Quaternions are like complex numbers.

The number of dimensions in a quaternion number is 4.

Multiplication over quaternions is NOT commutative.

Multiplication over quaternions is associative.

Representation for example:

q=a+b⋅i+c⋅j+d⋅k

Where i is the complex root, j is another basis root and k is yet another basis root.

Rotations

If we have an axis angle representation consisting of an angle and an axis represented by a vector (a_x,a_y,a_z) of unit length, the equivilant quaternion representation is:

\cos(÷{φ}{2})+i⋅a_x⋅\sin(÷{φ}{2})+j⋅a_y⋅\sin(÷{φ}{2})+k⋅a_z⋅\sin(÷{φ}{2})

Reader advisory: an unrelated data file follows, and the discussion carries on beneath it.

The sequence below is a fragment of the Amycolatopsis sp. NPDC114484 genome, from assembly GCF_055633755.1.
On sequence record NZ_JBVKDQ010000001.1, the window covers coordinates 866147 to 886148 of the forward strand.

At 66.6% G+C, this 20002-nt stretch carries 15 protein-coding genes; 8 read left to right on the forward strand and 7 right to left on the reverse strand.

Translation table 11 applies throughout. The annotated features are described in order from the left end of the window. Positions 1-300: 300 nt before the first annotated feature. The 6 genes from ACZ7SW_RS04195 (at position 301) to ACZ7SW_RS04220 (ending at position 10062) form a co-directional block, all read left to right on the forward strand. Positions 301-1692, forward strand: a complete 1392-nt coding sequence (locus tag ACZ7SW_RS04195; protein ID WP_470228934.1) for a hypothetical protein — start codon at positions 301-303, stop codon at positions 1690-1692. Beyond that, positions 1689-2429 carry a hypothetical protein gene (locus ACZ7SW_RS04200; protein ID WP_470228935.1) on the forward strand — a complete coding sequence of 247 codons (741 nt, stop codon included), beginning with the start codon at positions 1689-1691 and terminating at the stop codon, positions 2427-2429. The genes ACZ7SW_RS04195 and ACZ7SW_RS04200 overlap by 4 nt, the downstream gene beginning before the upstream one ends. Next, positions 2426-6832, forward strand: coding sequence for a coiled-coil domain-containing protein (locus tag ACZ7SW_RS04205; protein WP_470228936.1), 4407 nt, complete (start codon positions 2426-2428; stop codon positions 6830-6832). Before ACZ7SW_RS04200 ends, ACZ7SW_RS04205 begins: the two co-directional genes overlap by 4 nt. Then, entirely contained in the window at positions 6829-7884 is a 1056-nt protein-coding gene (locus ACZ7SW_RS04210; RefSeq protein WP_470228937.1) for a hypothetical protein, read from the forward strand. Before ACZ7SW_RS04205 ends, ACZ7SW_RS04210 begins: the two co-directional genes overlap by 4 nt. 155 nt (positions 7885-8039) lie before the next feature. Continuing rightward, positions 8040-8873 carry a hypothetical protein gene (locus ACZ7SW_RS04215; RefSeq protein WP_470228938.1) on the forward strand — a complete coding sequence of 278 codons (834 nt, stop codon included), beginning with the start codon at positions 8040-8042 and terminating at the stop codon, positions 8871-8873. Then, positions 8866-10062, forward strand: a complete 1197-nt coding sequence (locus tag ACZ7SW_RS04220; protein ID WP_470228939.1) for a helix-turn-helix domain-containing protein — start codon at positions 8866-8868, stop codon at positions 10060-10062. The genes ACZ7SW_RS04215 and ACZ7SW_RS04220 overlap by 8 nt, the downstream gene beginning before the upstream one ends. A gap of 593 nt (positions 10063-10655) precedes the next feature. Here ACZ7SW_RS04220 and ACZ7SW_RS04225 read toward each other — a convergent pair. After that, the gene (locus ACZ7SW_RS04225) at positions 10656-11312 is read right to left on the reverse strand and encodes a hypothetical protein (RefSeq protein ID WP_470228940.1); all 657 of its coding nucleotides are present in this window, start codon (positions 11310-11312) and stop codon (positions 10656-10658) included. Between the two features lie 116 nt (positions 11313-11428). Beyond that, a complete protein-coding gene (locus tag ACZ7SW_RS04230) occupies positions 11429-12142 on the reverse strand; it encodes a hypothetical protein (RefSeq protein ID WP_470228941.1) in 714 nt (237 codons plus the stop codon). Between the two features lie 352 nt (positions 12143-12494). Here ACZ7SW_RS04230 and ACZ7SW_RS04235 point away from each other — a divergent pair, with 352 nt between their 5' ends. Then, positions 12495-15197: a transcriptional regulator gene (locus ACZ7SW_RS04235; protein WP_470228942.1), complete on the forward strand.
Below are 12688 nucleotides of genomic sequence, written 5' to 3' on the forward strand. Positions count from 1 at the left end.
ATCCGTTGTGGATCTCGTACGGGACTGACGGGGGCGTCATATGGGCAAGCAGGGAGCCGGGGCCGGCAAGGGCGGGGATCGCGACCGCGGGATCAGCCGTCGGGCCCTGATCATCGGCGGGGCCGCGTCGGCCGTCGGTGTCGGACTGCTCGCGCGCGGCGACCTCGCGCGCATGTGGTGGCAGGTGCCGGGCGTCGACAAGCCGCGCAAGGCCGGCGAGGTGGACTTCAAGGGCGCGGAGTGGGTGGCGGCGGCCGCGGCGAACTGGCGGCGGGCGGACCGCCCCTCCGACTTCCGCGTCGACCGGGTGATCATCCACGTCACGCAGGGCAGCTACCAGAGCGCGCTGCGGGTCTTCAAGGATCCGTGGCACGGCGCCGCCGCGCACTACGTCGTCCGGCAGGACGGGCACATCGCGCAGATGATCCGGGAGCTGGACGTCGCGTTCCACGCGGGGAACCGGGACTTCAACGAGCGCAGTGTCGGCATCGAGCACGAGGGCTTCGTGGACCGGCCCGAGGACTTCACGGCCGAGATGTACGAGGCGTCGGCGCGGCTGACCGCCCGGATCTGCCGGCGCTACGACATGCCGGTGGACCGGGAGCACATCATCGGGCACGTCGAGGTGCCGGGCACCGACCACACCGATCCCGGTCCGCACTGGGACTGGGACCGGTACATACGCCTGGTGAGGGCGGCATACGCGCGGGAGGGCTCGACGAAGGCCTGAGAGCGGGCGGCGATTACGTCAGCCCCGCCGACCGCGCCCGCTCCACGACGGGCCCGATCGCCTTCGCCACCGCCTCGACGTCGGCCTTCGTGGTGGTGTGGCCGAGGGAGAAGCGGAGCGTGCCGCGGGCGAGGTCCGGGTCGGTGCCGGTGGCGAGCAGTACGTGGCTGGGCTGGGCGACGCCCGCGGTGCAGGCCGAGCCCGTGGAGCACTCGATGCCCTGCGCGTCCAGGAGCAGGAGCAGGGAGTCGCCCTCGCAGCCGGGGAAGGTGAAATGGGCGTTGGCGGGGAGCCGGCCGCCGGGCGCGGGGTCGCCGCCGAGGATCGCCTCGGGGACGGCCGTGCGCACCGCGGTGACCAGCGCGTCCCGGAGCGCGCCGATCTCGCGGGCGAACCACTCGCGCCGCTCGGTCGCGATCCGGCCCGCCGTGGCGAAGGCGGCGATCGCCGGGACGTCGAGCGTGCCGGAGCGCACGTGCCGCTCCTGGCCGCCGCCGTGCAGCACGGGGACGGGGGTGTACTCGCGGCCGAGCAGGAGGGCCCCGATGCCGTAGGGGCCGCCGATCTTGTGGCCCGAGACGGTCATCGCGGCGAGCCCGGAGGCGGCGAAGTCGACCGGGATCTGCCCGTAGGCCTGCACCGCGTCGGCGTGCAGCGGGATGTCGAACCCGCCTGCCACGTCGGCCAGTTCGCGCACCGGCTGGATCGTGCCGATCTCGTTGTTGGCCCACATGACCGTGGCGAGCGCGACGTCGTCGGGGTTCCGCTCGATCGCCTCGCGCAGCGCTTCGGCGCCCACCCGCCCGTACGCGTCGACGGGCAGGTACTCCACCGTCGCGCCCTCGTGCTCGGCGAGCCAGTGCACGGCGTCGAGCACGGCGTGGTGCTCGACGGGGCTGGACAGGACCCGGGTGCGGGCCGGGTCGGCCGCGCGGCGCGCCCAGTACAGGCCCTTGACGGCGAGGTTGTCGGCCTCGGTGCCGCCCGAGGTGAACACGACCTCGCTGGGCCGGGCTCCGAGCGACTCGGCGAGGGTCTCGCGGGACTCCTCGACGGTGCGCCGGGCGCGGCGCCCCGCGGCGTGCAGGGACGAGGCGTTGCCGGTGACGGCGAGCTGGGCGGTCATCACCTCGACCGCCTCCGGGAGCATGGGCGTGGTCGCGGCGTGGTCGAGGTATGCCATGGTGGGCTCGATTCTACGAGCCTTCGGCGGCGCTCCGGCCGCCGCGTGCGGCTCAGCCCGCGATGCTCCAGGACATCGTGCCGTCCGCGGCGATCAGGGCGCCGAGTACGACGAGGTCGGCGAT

where the axis is normalized so that a_x²+a_y²+a_z²=1.

where the quaternion is normalised so that (\cos(÷{φ}{2}))²+a_x²⋅(\sin(÷{φ}{2}))²+a_y²⋅(\sin(÷{φ}{2}))²+a_z²⋅(\sin(÷{φ}{2}))²=1.

let's say that is: q_w²+q_x²+q_y²+q_z²=1.

Then follows by taking the square root:

q_w=\cos(÷{φ}{2})
q_x=a_x⋅\sin(÷{φ}{2})
q_y=a_y⋅\sin(÷{φ}{2})
q_z=a_z⋅\sin(÷{φ}{2})

Apply rotation to a point

To apply rotation to a point, represent the point as i, j and k factors (the real part is 0), then the new point P is, given the old point p and a rotation quaternion q:

P=q⋅p⋅\conj{q}

... where conj is the conjugate operator, flipping the signs of all the non-real components of the quaternion.